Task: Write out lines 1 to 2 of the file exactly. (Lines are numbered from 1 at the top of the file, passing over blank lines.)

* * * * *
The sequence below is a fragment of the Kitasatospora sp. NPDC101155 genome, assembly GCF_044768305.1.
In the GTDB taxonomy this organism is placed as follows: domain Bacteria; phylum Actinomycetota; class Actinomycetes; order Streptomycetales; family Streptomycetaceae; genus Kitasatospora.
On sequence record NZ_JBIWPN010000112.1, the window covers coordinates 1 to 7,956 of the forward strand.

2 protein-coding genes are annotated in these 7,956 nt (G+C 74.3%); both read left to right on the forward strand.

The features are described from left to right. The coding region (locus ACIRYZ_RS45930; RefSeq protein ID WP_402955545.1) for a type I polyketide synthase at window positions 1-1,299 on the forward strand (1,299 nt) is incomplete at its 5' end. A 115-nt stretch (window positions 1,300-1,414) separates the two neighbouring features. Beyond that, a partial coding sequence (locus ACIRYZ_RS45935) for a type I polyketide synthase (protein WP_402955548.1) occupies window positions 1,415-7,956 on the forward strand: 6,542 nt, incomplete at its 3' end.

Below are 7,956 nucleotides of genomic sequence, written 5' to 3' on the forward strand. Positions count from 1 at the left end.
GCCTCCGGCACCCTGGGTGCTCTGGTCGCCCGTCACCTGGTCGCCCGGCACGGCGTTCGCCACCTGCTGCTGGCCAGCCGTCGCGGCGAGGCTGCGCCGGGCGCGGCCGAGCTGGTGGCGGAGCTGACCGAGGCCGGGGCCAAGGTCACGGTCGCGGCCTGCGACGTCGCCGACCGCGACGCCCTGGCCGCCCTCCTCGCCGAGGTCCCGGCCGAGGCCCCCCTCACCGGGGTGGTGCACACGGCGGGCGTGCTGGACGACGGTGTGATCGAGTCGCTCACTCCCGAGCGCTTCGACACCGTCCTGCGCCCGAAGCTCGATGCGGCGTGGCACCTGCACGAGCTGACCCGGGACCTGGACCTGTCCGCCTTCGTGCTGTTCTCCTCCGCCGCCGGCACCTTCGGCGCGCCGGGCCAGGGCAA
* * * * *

The sequence below is a fragment of the Kitasatospora sp. NPDC101155 genome, assembly GCF_044768305.1.
In the GTDB taxonomy this organism is placed as follows: domain Bacteria; phylum Actinomycetota; class Actinomycetes; order Streptomycetales; family Streptomycetaceae; genus Kitasatospora.